Kiddosphere: Ridiculously Good Reads: April Edition
Oh, boy…do I have some books to talk about. Late March-April brought many intriguing titles my way! Let’s begin:
I do love a good YA survival story. Not fantasy, science fiction, or dystopian survival. Straight up survival in nature’s harsh elements is what I’m talking about. If I get my hands on something like Trapped, The Living or Peak, it’s not unusual for me to finish it in two sittings. Adrift grabbed me right away: teens from two different social classes (and countries) must fight to stay alive when they become lost at sea. Plenty of drama, hair-rising suspense, sorrow and bittersweet elation makes this a first-rate choice for anyone looking for high-stakes adventure under 300 pages. It gets rather gruesome at times, but no one reads survival stories for descriptions of high tea with the Queen, do they?
Want something that has adventure, mystery, science fiction (with science facts), and humor in one story? Pick up Beetle Boy, the first in a planned trilogy about a young son of a famed British entomologist searching for his father, who mysteriously disappeared. If genetically engineered beetles and a mad scientist (School Library Journal compares her to Cruella de Vil, which is apt) peaks your interest, you’ll definitely enjoy this.
The Bitter Side of Sweet might not fly off the shelves, but for readers who seek books set in other countries or books that tackle contemporary topics, it might be one of the most memorable YA novels they read this year. Following young teens kidnapped and enslaved at cacoa farms, this is an eye-opening and unforgettable story that is a horrid reality for too many children and young adults. Remarkably, it is also full of friendship, courage, and hope. A brief afterword gives further information on this issue and how it relates to the worldwide chocolate industry.
I’ve long wanted to read a book about Dietrich Bonhoeffer that wasn’t a devotional (there are several fine ones) but the sheer size of Bonhoeffer: Pastor, Martyr, Prophet, Spy kept me away. This phenomenal biography of the Lutheran pastor who openly defied the Third Reich and was eventually murdered at the Flossenburg concentration camp (two weeks before Allied troops liberated it) is a heavy tome, but an extraordinary read of this courageous pastor. In addition to giving a moving account of Bonhoeffer’s life, Metaxes delves extensively into Bonhoeffer’s writings (which later greatly inspired Martin Luther King, Jr.), which are not your average inspirational writings meant to soothe the reader. Metaxes also deeply examines German Christianity and the German church under Nazi rule (which by default was the Lutheran Church), including its collaborators and Bonhoeffer’s fellow opponents. The vast majority of this was totally new to me (such as the “Germanification” of the Sermon on the Mount and the banning of tithing to the local church), and not something that is covered at great length in other books about the Third Reich. It is an inspiring, harrowing and heartbreaking read (the framing of the beginning and conclusion of the book, which observes Bonhoeffer’s parents listening to a British memorial service in honor of their son, is devastating) that is worth the patience and time it takes to read it.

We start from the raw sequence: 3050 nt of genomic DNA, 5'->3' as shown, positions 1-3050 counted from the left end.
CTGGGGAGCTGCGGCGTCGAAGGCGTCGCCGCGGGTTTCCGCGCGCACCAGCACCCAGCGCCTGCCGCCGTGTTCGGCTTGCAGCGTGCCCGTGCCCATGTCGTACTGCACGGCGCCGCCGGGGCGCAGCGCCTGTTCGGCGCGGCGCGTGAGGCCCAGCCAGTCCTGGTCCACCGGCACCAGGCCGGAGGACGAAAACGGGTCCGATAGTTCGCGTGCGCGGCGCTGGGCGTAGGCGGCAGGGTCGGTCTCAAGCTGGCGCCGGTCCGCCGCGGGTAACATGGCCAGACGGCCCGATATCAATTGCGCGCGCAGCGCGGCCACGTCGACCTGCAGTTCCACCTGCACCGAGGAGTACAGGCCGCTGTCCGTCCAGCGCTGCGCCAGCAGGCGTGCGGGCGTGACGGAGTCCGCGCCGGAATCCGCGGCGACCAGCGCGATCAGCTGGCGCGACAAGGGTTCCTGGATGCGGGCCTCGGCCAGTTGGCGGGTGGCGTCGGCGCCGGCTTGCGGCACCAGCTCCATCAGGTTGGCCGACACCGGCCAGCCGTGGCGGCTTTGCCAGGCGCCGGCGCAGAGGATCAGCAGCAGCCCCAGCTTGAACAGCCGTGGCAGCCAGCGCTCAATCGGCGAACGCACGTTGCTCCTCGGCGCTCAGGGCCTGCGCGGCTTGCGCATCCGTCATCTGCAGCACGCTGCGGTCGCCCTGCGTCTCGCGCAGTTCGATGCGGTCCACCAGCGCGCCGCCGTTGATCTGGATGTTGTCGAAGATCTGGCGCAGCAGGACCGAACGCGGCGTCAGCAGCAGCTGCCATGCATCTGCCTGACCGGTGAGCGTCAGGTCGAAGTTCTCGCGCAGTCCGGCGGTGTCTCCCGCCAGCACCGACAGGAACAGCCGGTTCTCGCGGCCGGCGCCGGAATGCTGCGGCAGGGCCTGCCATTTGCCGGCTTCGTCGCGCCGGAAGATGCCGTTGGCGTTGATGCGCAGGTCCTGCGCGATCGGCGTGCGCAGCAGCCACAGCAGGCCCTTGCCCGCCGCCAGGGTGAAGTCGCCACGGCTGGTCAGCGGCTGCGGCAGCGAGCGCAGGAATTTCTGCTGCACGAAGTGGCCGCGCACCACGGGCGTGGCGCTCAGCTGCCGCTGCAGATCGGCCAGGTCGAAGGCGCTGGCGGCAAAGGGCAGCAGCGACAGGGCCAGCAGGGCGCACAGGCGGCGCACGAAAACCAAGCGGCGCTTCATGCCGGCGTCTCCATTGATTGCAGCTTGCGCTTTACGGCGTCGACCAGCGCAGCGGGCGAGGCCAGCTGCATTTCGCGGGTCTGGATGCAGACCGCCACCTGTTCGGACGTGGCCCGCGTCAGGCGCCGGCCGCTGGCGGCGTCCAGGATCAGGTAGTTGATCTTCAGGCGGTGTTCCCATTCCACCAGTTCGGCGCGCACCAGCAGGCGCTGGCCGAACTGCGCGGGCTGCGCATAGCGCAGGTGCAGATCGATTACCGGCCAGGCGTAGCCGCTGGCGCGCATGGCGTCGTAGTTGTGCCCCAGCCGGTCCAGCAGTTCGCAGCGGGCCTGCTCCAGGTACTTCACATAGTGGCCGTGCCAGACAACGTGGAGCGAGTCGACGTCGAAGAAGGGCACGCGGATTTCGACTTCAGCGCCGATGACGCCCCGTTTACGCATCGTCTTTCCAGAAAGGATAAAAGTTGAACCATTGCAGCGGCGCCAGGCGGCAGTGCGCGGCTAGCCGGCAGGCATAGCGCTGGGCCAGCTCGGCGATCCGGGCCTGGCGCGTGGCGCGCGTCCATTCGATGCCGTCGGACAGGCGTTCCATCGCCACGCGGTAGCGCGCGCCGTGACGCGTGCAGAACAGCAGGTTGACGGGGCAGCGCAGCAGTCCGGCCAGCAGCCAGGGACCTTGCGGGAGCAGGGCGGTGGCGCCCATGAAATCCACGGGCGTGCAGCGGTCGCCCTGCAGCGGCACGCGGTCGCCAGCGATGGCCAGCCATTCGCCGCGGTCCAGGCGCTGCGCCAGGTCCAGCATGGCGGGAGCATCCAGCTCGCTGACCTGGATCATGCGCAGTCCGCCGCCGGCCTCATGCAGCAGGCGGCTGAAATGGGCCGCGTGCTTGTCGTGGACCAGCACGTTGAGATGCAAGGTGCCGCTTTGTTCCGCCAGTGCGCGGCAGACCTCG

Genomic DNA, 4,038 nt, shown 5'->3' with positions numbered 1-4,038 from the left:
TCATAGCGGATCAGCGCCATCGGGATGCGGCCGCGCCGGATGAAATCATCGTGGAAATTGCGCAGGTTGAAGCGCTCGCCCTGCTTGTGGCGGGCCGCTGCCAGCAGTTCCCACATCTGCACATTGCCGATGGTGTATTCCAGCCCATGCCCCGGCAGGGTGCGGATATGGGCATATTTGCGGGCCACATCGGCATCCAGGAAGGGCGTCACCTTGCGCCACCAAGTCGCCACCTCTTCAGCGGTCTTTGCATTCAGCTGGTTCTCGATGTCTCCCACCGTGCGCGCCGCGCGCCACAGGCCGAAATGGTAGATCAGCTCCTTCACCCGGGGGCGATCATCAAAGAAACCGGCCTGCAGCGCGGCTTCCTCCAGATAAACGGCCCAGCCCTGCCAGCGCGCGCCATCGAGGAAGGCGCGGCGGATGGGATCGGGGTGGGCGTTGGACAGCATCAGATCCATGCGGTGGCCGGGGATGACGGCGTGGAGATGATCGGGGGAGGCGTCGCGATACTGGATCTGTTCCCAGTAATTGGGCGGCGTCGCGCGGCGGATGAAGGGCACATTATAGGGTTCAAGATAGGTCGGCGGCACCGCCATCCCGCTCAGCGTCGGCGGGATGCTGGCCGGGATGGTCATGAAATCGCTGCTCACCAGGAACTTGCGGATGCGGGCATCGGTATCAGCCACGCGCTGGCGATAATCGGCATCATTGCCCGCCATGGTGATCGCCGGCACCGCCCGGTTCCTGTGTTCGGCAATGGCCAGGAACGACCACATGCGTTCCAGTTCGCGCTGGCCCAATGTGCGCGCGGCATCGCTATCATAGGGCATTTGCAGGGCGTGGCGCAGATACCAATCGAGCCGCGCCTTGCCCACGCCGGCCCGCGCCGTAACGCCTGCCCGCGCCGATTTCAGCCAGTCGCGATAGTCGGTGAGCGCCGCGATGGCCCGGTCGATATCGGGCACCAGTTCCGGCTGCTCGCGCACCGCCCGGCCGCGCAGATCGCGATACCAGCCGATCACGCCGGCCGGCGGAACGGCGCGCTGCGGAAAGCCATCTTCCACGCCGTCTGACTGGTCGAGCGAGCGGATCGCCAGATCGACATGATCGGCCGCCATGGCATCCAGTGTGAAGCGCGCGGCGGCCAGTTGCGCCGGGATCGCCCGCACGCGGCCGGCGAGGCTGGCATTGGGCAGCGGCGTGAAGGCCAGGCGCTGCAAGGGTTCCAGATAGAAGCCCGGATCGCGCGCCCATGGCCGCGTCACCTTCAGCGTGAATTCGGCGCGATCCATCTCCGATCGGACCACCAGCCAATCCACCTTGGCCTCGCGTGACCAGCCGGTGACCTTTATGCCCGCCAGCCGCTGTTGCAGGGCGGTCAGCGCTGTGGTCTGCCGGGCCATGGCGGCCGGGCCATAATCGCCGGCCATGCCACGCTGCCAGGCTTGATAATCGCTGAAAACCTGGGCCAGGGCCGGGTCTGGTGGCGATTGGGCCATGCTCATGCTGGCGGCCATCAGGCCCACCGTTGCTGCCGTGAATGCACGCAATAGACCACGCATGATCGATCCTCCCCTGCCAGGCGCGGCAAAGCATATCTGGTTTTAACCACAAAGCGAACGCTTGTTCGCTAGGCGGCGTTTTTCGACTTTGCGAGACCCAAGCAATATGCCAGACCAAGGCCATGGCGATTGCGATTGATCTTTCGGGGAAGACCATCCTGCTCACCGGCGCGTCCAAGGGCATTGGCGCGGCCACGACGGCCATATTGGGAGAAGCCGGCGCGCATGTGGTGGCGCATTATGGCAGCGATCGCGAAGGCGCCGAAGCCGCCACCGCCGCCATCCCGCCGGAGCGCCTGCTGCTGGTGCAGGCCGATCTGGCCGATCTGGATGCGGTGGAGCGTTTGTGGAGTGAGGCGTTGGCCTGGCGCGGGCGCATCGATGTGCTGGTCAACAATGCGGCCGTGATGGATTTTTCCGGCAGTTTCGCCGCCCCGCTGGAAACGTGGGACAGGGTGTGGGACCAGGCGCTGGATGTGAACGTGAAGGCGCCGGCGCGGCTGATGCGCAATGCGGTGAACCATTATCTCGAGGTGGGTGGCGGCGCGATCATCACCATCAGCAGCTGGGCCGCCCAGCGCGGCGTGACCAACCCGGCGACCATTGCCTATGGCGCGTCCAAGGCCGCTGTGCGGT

I finished Hamilton: The Revolution the day it won the Pulitzer Prize for Drama. Even if you don’t follow Broadway, you’ve probably heard of the (mostly) hip-hop musical about Alexander Hamilton (largely performed by actors of color). If you love books about the production of Broadway musicals (me me me, even if I don’t like the show), you need to read this. Not only does this contain the show’s libretto (with insightful and occasionally funny annotations from Lin-Manuel Miranda), it is gloriously stuffed with essays about the show’s cast and crew, as well as the creation of the show. A must read for any Broadway fan.
My Family for the War ,winner of the 2013 Batchelder Award (which honors translations of children’s/YA books originally published in a language other than English), is a captivating YA historical fiction novel centered on a ten year old German girl of Jewish descent (although her family converted to Christianity generations ago, the Nazis consider her family Jewish) who embarks to England on the kindertransport. When she eventually settles in with an Orthodox Jewish family, she rediscovers her Jewish heritage as she hopes for reunification with her parents. This is a sensitive, beautifully rendered tale that deals with heritage, loss, survivor’s guilt, and love. It’s one of the better historical fiction books I’ve read in several years, and a fascinating look at British life (and British Jewish life) during the height of the war.
I never thought I would love an easy chapter book series about animals living in an apartment building, but I adore Sprout Street Neighbors. A New Arrival returns to this diverse group of animals, who meet their new neighbor from Hawaii. Although the books are short, there is plenty of humor and tenderness that enrich the stories (most chapters are individual stories).
Looking for more program highlights and staff suggestions for children and young adult readers? Make Kiddosphere your source for all the latest on what to read and what to do for kids!
Jennifer Schultz, Youth Services Librarian, Fauquier County Public Library